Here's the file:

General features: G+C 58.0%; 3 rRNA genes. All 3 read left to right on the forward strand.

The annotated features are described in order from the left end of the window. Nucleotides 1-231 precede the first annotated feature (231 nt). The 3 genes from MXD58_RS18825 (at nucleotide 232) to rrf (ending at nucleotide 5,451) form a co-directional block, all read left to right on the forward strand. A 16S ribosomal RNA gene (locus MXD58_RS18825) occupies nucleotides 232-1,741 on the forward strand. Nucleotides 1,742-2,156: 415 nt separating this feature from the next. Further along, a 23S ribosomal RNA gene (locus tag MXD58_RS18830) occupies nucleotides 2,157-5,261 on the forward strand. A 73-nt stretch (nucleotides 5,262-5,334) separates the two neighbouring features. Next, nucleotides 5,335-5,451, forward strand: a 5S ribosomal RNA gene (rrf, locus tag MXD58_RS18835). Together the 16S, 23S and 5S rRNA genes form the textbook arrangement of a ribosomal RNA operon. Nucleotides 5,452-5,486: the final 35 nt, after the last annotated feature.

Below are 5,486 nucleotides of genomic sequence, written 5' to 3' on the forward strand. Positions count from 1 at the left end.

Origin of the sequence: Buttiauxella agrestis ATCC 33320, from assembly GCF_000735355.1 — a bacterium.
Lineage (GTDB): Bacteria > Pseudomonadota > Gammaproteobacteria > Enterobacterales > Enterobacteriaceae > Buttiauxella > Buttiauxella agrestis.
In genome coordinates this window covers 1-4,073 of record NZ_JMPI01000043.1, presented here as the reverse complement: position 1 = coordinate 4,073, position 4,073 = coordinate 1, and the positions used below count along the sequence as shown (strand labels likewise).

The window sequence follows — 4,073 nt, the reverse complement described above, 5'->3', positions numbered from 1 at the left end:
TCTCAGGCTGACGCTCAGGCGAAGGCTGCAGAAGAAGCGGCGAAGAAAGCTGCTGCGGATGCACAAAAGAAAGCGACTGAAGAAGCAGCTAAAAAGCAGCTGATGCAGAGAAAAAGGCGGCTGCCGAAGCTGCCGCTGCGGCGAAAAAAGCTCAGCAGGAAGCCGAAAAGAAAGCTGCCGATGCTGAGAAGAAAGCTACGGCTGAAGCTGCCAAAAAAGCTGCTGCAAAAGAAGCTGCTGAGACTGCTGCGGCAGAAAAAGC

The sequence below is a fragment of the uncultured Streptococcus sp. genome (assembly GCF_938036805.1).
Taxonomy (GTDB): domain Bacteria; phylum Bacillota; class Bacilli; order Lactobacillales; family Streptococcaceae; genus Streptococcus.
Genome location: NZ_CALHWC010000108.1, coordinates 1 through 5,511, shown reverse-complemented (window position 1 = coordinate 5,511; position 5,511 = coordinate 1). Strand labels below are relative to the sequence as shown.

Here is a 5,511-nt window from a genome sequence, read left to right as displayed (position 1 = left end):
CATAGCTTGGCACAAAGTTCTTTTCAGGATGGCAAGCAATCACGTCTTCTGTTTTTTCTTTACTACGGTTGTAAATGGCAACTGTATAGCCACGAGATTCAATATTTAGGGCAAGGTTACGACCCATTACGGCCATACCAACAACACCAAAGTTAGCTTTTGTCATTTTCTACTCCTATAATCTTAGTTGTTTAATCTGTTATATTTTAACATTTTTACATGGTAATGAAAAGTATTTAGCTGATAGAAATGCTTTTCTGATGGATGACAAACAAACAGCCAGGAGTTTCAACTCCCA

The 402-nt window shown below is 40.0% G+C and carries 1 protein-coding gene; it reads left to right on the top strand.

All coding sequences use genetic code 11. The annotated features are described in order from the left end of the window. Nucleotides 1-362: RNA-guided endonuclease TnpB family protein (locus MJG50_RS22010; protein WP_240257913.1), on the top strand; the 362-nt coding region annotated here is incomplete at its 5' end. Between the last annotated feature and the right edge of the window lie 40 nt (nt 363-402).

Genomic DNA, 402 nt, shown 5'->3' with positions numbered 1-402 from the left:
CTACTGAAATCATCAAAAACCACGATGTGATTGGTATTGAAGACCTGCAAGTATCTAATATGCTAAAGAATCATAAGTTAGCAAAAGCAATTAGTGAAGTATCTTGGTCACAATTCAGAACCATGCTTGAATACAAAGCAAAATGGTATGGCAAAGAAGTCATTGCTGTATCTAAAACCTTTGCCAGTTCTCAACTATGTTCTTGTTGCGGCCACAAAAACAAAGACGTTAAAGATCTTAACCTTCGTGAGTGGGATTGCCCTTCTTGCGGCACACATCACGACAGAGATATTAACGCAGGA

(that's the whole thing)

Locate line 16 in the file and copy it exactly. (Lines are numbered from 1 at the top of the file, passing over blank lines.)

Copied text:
Genomic DNA, 402 nt, shown 5'->3' with positions numbered 1-402 from the left: